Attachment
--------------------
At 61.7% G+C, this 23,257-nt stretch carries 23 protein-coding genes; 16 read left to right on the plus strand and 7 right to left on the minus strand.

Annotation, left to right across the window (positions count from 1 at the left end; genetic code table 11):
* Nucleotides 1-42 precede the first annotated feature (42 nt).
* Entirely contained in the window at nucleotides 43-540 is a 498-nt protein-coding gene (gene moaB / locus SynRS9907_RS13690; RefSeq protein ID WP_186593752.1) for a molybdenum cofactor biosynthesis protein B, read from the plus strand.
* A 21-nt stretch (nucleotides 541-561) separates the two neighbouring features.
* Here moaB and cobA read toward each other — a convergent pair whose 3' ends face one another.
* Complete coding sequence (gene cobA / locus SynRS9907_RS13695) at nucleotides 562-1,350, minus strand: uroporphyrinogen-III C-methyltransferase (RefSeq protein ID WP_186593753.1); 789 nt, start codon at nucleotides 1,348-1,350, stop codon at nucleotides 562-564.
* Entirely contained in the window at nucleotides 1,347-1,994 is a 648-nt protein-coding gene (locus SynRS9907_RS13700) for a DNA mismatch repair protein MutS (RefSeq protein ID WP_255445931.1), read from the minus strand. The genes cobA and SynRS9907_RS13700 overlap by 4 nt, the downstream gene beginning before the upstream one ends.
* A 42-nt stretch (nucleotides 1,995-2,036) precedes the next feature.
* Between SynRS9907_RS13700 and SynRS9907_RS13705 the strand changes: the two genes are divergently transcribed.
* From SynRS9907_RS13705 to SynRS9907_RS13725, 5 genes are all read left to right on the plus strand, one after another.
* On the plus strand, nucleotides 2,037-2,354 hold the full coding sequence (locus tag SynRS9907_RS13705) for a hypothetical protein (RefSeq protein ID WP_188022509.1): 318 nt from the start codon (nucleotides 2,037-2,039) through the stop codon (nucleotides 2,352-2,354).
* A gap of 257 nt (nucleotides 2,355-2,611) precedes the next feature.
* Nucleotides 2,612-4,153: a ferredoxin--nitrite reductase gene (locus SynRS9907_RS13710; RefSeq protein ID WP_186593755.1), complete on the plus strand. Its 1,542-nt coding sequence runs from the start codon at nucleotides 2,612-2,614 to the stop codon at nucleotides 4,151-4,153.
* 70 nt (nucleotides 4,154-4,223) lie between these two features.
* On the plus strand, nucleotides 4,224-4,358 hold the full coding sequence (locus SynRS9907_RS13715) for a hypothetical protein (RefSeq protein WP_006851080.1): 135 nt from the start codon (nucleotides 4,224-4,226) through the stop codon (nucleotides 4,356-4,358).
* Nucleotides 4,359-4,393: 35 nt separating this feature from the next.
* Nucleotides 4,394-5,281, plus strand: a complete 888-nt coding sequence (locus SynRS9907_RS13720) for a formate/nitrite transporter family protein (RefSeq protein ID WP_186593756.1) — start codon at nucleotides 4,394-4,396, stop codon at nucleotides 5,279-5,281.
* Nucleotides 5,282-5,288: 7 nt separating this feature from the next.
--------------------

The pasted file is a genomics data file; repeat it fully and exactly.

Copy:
At 61.7% G+C, this 23,257-nt stretch carries 23 protein-coding genes; 16 read left to right on the plus strand and 7 right to left on the minus strand.

Annotation, left to right across the window (positions count from 1 at the left end; genetic code table 11):
* Nucleotides 1-42 precede the first annotated feature (42 nt).
* Entirely contained in the window at nucleotides 43-540 is a 498-nt protein-coding gene (gene moaB / locus SynRS9907_RS13690; RefSeq protein ID WP_186593752.1) for a molybdenum cofactor biosynthesis protein B, read from the plus strand.
* A 21-nt stretch (nucleotides 541-561) separates the two neighbouring features.
* Here moaB and cobA read toward each other — a convergent pair whose 3' ends face one another.
* Complete coding sequence (gene cobA / locus SynRS9907_RS13695) at nucleotides 562-1,350, minus strand: uroporphyrinogen-III C-methyltransferase (RefSeq protein ID WP_186593753.1); 789 nt, start codon at nucleotides 1,348-1,350, stop codon at nucleotides 562-564.
* Entirely contained in the window at nucleotides 1,347-1,994 is a 648-nt protein-coding gene (locus SynRS9907_RS13700) for a DNA mismatch repair protein MutS (RefSeq protein ID WP_255445931.1), read from the minus strand. The genes cobA and SynRS9907_RS13700 overlap by 4 nt, the downstream gene beginning before the upstream one ends.
* A 42-nt stretch (nucleotides 1,995-2,036) precedes the next feature.
* Between SynRS9907_RS13700 and SynRS9907_RS13705 the strand changes: the two genes are divergently transcribed.
* From SynRS9907_RS13705 to SynRS9907_RS13725, 5 genes are all read left to right on the plus strand, one after another.
* On the plus strand, nucleotides 2,037-2,354 hold the full coding sequence (locus tag SynRS9907_RS13705) for a hypothetical protein (RefSeq protein ID WP_188022509.1): 318 nt from the start codon (nucleotides 2,037-2,039) through the stop codon (nucleotides 2,352-2,354).
* A gap of 257 nt (nucleotides 2,355-2,611) precedes the next feature.
* Nucleotides 2,612-4,153: a ferredoxin--nitrite reductase gene (locus SynRS9907_RS13710; RefSeq protein ID WP_186593755.1), complete on the plus strand. Its 1,542-nt coding sequence runs from the start codon at nucleotides 2,612-2,614 to the stop codon at nucleotides 4,151-4,153.
* 70 nt (nucleotides 4,154-4,223) lie between these two features.
* On the plus strand, nucleotides 4,224-4,358 hold the full coding sequence (locus SynRS9907_RS13715) for a hypothetical protein (RefSeq protein WP_006851080.1): 135 nt from the start codon (nucleotides 4,224-4,226) through the stop codon (nucleotides 4,356-4,358).
* Nucleotides 4,359-4,393: 35 nt separating this feature from the next.
* Nucleotides 4,394-5,281, plus strand: a complete 888-nt coding sequence (locus SynRS9907_RS13720) for a formate/nitrite transporter family protein (RefSeq protein ID WP_186593756.1) — start codon at nucleotides 4,394-4,396, stop codon at nucleotides 5,279-5,281.
* Nucleotides 5,282-5,288: 7 nt separating this feature from the next.